(Reprinted from direct emailing to Scott Baker, Senior Editor of Opednews)
As the debate regarding a U.S.
military attack on Syria shifts to Congress, Congressman Alan Grayson
was back on national TV on Sunday, forcefully arguing against war:
Fredricka Whitfield: Joining me from Orlando, [Florida Congressman Alan Grayson] opposes any intervention [in Syria] at all. So, after hearing the President yesterday, Mr. Congressman, did the President say anything to change your mind?
Congressman Alan Grayson: No. It's not our responsibility. It's not going to do any good. It's dangerous. And it's expensive.
Fredricka: And what do you mean by that, when you say it won't do any good, when you hear Secretary Kerry spell out that letting a dictator like Assad go with impunity means that it sends a message to other dictators who might have chemical weapons that they could harm their people as well?
Alan: Well, actually, there are only four countries in the world that have chemical weapons, and the largest is the United States. So are we trying to "send a message" to ourselves? That's not logical. I've heard that theory before, that somehow one country's actions will affect another country, and another country, and another country. It's just the "domino argument" [from the Vietnam War] again. We'll call it the "bomb-ino argument" here. It's just not logical. It doesn't make any sense.
Fredricka: So when the President and Secretary of State say that Syria threatens national security and that it behooves the United States to do something, you [still] say that this is not a national security issue?
Alan: Absolutely not. And there are a huge number of Americans who agree with me. We set up a website called "DontAttackSyria.com," and got over 10,000 signatures in less than 24-hours. The polls show that people understand that this literally has nothing to do with us. We are not the world's policeman. We can't afford this anymore, these military adventures that lead us into more than a decade of war. It's wrong. We need to cut it off, before it even happens.
Fredricka: Is it at least comforting then to you, that the President, though he said he thinks justifiably that the U.S. should strike, still wants to hear Congressional approval? Is that any comfort to you, that he wants Congress to be thoughtful about this, and to give the green light or not?
Alan: Yes. In fact, the British went through the same process a few days ago and they came to the right conclusion. We're not the world's policeman. We're not the world's judge, jury, and executioner. No one else in the world does things like this, and there's no reason why we should. We've got 20 million people in this country who are looking for full-time work. Let's tend our own garden, for a change.
Fredricka: Now, you mention your [website] DontAttackSyria.com and that there are a number of signatures, a number of people on board with your point of view, but what about fellow Members of Congress? Where do you believe their allegiance will fall?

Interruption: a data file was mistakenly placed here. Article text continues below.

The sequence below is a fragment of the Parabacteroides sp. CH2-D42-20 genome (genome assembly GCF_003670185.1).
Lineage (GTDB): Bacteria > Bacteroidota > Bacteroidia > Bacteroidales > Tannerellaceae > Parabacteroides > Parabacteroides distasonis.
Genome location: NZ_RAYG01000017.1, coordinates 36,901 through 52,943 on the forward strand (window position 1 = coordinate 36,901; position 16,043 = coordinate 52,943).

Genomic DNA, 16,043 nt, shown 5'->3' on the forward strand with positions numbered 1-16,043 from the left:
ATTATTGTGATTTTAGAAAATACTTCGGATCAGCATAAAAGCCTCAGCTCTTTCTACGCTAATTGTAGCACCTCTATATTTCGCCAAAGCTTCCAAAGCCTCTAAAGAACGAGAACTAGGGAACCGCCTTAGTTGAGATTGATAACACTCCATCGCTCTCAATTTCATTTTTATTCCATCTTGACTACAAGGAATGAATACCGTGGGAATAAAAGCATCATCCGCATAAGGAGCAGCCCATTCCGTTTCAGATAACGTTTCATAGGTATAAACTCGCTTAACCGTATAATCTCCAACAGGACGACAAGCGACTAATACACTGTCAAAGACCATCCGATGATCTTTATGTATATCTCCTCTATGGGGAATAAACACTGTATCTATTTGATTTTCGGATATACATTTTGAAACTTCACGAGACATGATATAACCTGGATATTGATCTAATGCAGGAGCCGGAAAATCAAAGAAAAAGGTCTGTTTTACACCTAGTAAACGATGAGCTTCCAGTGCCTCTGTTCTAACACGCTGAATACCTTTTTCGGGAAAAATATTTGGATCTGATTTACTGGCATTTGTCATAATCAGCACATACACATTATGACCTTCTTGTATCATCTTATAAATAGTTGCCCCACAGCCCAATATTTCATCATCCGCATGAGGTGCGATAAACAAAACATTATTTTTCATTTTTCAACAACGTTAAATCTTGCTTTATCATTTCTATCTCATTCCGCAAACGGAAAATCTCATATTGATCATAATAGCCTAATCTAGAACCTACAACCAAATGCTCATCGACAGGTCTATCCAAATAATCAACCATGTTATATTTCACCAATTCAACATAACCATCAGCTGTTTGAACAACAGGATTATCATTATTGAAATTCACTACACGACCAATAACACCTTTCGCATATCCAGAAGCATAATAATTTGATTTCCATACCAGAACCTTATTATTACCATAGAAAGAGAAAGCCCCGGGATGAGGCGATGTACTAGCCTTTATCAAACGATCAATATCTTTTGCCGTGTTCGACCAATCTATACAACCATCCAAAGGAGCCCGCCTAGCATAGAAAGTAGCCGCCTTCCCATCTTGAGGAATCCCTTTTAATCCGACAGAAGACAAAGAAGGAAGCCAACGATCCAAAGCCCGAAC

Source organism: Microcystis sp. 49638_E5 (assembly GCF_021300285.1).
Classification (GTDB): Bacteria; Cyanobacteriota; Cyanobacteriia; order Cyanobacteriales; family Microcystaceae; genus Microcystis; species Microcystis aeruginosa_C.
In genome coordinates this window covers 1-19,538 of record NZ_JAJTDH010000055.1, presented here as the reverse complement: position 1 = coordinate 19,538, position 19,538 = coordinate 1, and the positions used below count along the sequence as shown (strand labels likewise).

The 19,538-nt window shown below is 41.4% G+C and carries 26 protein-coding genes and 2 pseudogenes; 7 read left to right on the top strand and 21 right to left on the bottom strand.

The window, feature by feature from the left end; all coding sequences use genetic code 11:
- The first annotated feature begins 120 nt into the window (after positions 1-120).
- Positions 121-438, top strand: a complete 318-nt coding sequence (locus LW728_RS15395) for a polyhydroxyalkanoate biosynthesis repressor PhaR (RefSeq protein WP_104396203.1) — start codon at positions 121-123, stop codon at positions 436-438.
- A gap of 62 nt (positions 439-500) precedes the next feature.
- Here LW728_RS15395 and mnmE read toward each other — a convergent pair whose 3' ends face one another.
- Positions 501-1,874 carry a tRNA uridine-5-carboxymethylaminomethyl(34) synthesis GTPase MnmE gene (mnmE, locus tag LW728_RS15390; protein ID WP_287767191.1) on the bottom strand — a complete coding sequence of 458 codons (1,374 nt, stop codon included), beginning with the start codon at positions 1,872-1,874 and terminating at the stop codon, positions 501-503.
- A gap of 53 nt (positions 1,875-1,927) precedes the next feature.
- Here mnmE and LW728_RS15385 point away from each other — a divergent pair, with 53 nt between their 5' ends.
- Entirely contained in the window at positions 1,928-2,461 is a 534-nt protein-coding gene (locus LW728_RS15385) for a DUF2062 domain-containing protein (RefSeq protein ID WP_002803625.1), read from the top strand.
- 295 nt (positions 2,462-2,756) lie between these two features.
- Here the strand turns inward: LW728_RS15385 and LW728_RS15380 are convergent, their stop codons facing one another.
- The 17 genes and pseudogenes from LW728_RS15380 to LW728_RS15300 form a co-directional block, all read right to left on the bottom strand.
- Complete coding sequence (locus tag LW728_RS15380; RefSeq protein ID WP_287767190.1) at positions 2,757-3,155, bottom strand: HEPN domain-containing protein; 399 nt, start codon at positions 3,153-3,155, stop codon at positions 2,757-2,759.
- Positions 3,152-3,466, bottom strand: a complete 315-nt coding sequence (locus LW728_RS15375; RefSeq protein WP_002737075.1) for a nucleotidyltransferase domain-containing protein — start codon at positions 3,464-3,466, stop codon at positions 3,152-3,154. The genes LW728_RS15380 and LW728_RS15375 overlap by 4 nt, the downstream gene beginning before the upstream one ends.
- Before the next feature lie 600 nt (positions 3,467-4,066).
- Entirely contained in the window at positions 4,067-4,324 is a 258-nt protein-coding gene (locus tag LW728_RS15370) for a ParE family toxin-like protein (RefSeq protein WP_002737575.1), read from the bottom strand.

Alan: Their allegiance will fall with what makes sense for them in representing their districts. In my district, if you ask people, "Where does Syria fall in your list of concerns?" it wouldn't even be in the top 100. We would have to spend the billion dollars that this attack will cost, according to British authorities. The billion dollars that this attack will cost, that money is better spent on our schools, our roads, our bridges, our health care, and so on and so forth.
Fredricka: So if you had the opportunity to make your case to the President, what would it be? We understand that Senator McCain will be spending some one-on-one time with the President tomorrow. Senator McCain has been saying for a very long time that the U.S. needs to act. If you had that kind of face-to-face time with the President, what would you say to him as to why the U.S. should not go [through with] this - whether it has allies or whether it means going in alone?
Alan: Well, in fact, all the indications are that we will be going in alone. Even French public opinion is overwhelmingly against this, and the French were the only ones entertaining this possibility. It should tell the President something that when he is trying to vindicate so-called "international norms," that there are 196 countries in the world and no one else, NO ONE, wants to do anything like this. But what I would tell the President is, first, that no Americans have been attacked. None of our allies have been attacked. It's an unfortunate circumstance, but there are lots of unfortunate circumstances in the world. In Burma, for example, [there is now] a civil war that started 10 years before I was born, and twelve Presidents have resisted the impulse to interfere in the Burmese Civil War, even though far more people have died in the Burmese Civil War than in the Syrian Civil War. And I could give you countless other examples. Sometimes the highest international norm, the one to respect the most, is to mind your own business. And in this case, [military intervention] simply won't do any good. No one thinks that we're going to determine the outcome of the Syrian Civil War by lobbing a few missiles into Damascus. No one thinks that we will degrade or even eliminate the possibility of future chemical attacks by doing so. And in doing so, we'll be wasting a lot of money, and we'll be opening ourselves up to a counterattack. People forget this, but the U.S. Embassy in Beirut is 15 miles away from the Syrian border, and just down the block from Hezbollah. So if we attack them, and then they attack us, I think people can see where this is headed.
Fredricka: Congressman Alan Grayson, thanks so much, from Orlando today. We appreciate it.
Alan: Thank you.
Congressman Alan Grayson - you know where he stands. If you want to make your voice heard, then join our petition at www.DontAttackSyria.com. Tell your friends and neighbors, too. Time is running out.